10.23.2016 Preaching Text: “God, I thank you that I am not like other people, thieves, rogues, adulterers, or even like this tax collector.” (Luke 18:11)
It’s been said that the first casualty of war is the truth. And that would seem to apply to this year’s rather unseemly political season. When two sides are in a pitched battle, there’s rarely any room for compromise, much less the willingness to listen to the other side.
This is unfortunate for a variety of reason, not the least being our failure to consider another’s point of view. This leaves us arguing for the supremacy of our own particular views and blind to any errors in our own thought.
Next week most Protestant churches will commemorate Reformation Sunday. This refers of course to Martin Luther’s nailing his 95 Theses on the door of a church in Wittenberg, Germany, on October 31, 1517, which symbolizes the beginning of the Protestant Reformation and its eventual break from the Roman Catholic Church.
What’s not always appreciated is that this break was not necessarily inevitable, nor even desired. Luther, for one, never wanted to split from the Catholic Church. He was a Catholic monk after all.
His objective, instead, was to effect specific changes to correct what he and others believed had corrupted the church’s mission. Ironically, over the years since, many of these same reform measures have been adopted by the Catholic Church. And Protestant churches over the years have also accepted things from the Catholic Church the original Reformers rebelled against!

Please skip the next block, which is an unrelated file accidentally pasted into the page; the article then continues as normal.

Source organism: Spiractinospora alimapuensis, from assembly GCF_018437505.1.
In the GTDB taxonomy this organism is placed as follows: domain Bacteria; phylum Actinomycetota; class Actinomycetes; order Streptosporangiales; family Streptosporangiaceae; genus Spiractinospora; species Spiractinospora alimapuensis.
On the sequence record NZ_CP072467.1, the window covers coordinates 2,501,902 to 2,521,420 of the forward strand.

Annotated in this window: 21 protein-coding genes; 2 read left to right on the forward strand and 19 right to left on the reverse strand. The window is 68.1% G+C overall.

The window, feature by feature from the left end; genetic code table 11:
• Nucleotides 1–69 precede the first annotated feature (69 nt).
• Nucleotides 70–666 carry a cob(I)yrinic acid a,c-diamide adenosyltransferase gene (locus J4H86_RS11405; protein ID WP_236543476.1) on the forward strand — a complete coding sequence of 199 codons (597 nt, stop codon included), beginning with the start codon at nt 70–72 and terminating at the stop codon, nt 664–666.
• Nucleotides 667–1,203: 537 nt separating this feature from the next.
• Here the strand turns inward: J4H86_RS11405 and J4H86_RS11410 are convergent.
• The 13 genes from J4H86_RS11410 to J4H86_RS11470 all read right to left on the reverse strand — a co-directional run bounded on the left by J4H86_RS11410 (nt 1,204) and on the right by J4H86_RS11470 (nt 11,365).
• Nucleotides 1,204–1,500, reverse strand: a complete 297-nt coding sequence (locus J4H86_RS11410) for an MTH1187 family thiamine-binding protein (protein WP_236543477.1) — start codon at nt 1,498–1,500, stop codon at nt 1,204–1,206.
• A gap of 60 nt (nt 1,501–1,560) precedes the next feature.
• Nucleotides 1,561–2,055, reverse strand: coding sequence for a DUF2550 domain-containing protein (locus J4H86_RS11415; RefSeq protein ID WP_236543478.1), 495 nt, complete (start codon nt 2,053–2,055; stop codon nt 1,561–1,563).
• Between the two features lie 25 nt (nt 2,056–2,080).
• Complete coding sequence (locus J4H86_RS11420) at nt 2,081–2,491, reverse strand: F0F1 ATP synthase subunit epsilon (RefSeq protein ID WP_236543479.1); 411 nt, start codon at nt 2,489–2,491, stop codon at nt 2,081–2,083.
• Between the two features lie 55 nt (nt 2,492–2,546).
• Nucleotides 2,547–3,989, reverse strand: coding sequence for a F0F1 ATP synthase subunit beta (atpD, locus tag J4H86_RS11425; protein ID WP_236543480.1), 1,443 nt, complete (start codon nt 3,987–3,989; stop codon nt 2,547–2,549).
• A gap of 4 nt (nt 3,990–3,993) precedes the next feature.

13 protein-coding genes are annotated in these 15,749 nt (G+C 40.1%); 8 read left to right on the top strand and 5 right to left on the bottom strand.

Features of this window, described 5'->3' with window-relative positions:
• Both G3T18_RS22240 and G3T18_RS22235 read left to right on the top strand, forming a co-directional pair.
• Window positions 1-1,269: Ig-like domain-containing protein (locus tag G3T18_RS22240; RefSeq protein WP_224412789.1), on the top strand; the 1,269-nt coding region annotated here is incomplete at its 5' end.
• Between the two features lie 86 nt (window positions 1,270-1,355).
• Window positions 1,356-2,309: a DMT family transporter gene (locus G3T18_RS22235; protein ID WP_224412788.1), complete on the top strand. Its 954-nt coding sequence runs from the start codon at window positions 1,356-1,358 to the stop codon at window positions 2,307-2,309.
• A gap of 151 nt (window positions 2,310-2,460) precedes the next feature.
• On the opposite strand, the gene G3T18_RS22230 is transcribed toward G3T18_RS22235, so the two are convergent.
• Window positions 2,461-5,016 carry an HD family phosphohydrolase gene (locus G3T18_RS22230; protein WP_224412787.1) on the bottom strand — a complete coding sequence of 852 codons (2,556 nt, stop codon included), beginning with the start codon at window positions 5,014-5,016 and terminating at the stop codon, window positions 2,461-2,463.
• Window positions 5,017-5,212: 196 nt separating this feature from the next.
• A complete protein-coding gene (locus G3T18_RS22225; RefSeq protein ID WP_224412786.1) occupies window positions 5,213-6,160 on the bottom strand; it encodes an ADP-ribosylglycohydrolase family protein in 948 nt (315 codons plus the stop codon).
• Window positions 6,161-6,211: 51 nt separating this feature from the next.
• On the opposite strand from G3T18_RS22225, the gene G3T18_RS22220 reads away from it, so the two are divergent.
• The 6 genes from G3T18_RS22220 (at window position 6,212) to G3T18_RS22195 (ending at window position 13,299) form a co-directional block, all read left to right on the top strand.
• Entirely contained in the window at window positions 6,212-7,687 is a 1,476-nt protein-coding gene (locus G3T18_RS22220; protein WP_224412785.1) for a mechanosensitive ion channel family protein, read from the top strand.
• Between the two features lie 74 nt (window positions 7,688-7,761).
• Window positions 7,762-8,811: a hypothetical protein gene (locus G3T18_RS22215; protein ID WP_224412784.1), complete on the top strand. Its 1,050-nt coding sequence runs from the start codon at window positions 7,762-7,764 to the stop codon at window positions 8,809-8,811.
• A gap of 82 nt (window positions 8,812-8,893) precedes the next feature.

At the time, however, rather than listening to the Reformers’ complaints, the Catholic Church reacted defensively. But so did the Reformers. Each side hardened their positions to the point where a break became necessary, much to Luther’s chagrin!
A couple of years ago our Deacons held their annual retreat. At the start, we played an “ice breaking” game. I forget the exact details but at one point we were asked whether we would prefer to be a tax collector or a Pharisee.
Everyone in the group answered “tax collector” except for me. I said I’d rather be a Pharisee!
Why? Because the Pharisees were the good guys. They were very religious, very moral, and sought to live out their vocation with integrity and faithfulness.
It’s true that Jesus did occasionally lift up tax collectors and sinners as models of faith, over-and-against the Pharisees. But this was confined mostly to those instances where certain tax collectors and sinners repented, admitted their guilt, and earnestly sought forgiveness and mercy.
If truth be told, we at First Church are far more like the Pharisees than the tax collectors and sinners of Jesus’ day. We too try to live good, decent, moral lives and seek to avoid sin out of respect for God’s wishes.
But herein lies the rub. For anyone who seeks to live a life of moral goodness and faithful obedience, there is the attendant risk of becoming self-righteous! And that, in a nutshell, is the problem.
Today’s reading from Luke illustrates the point in spades. Here we have a self-righteous Pharisee feeling superior to the sinner who has come to confess his sins and be made right with God, the very same reason, at least in theory, the Pharisee is there too.